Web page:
We often work ourselves into a frenzy or get frazzled trying to figure out “God’s will” for a certain situation. Should I or shouldn’t I? What choice? You know the questions. In his devotion book Good Morning, Lord…Can We Talk? Chuck Swindoll gave four great suggestions we should consider before taking a step of faith:

  1. Be sure it’s the Lord who is speaking.  We ought to make sure it is not just our wish or someone else’s for us.
  2. Be sure the decision doesn’t contradict Scripture. To leave a good, honorable, stable job to manage a porn store, for example, is not the right choice.
  3. Be sure your motive is unselfish and pure. Motive. Motive. Motive.
  4. Be sure the “leap” won’t injure others or your testimony. See #2. I think it would be wise to seek counsel and most definitely the “go for it” from those close to you.

Those are some good suggestions. I wish I had had them when I was trying to make that decision back in 1984. I now know it most certainly was the right one, but I could have saved a lot of unnecessary questioning back then. Not that either one would have been wrong, but church #2 never again did contact me. (Later one of the couples involved in the interview apologized. I don’t think they were thrilled how it went down).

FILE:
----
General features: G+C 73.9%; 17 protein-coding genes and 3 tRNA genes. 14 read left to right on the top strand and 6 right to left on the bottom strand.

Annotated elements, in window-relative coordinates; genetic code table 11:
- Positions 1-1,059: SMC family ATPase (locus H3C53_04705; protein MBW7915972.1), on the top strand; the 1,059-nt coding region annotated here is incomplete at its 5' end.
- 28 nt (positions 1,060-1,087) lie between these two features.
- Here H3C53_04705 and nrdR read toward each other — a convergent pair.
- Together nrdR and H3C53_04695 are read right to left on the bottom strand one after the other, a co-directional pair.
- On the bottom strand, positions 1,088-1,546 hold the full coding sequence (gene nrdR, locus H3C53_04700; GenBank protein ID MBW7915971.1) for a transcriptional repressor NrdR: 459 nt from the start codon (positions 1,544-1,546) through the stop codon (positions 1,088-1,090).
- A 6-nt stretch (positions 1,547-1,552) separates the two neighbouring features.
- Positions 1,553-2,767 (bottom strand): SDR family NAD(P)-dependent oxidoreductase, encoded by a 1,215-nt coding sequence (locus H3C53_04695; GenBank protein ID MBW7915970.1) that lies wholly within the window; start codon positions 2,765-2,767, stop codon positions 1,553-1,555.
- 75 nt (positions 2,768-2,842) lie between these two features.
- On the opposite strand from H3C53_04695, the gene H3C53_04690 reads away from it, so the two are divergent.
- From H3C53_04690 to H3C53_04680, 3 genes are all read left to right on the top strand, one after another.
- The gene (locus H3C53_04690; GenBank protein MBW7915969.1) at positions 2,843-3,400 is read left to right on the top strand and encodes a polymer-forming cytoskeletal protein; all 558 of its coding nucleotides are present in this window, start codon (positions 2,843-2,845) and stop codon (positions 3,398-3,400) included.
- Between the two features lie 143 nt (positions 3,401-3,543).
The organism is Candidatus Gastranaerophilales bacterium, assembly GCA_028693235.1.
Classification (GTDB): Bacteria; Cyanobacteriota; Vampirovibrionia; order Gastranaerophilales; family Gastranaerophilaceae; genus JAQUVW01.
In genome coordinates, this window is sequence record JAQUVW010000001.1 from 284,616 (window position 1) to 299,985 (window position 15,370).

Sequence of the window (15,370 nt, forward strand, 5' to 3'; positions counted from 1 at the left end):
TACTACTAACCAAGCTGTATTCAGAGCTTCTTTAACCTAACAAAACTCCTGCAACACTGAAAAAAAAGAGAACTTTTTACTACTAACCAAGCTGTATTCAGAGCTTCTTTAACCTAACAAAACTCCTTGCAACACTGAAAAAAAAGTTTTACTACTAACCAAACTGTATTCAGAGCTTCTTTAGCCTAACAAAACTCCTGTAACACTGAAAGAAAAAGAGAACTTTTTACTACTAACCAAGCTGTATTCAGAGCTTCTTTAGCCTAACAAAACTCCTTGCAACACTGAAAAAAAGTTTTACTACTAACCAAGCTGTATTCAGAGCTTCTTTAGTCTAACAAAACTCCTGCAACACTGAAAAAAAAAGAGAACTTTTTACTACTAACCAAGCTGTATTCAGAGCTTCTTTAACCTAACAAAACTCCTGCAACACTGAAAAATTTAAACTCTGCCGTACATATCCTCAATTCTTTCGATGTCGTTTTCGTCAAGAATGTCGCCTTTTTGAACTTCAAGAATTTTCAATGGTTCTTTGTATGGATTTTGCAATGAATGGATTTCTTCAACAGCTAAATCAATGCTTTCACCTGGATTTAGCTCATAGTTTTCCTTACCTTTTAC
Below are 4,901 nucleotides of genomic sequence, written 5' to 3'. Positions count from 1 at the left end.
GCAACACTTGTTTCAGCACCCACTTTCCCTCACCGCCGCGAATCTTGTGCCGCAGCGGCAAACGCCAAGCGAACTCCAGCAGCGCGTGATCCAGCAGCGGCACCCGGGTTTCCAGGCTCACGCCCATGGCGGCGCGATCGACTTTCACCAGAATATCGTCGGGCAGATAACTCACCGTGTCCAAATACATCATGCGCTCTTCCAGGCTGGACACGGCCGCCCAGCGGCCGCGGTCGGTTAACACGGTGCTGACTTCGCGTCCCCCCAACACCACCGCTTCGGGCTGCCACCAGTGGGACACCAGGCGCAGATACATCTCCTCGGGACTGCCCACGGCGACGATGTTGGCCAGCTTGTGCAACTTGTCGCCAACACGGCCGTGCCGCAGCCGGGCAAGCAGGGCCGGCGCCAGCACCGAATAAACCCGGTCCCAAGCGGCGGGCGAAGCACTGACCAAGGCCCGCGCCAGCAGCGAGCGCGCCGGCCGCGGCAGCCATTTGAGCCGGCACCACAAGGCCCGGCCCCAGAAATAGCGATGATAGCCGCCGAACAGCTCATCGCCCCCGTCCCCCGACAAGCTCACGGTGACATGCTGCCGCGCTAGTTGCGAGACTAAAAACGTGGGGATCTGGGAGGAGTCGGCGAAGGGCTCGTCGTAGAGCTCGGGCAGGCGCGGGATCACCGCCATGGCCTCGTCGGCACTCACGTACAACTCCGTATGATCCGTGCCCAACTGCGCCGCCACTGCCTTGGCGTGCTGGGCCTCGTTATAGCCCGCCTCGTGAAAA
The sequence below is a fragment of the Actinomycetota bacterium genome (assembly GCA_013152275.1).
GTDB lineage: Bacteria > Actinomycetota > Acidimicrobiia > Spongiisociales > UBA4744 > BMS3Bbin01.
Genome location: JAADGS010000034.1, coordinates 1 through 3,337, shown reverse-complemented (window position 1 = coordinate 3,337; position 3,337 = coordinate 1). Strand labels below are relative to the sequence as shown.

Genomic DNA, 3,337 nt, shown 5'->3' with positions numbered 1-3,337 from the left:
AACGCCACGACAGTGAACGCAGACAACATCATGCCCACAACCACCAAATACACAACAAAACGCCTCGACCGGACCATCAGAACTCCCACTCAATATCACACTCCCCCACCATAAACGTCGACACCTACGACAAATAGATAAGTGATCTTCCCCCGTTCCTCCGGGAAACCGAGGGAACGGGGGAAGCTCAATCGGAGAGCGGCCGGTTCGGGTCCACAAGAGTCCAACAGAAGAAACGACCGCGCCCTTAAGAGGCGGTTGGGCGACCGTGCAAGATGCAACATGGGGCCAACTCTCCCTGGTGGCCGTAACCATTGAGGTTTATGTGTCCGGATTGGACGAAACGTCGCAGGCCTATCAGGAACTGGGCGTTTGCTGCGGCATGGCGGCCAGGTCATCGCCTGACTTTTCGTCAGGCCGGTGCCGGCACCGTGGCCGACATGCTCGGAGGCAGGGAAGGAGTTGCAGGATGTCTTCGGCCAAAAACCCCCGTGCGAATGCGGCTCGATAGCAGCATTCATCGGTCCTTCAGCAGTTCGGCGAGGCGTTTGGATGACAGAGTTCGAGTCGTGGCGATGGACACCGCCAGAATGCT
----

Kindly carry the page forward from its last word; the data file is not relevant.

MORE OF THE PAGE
“Father, thank you for freedom of choice. As I choose-big or little-may the choices I make be Your desire for me. Open my eyes to see Your leading.”

April 3

Friday, April 3rd, 2020

I read in the April 3 devotion in Our Daily Bread these words: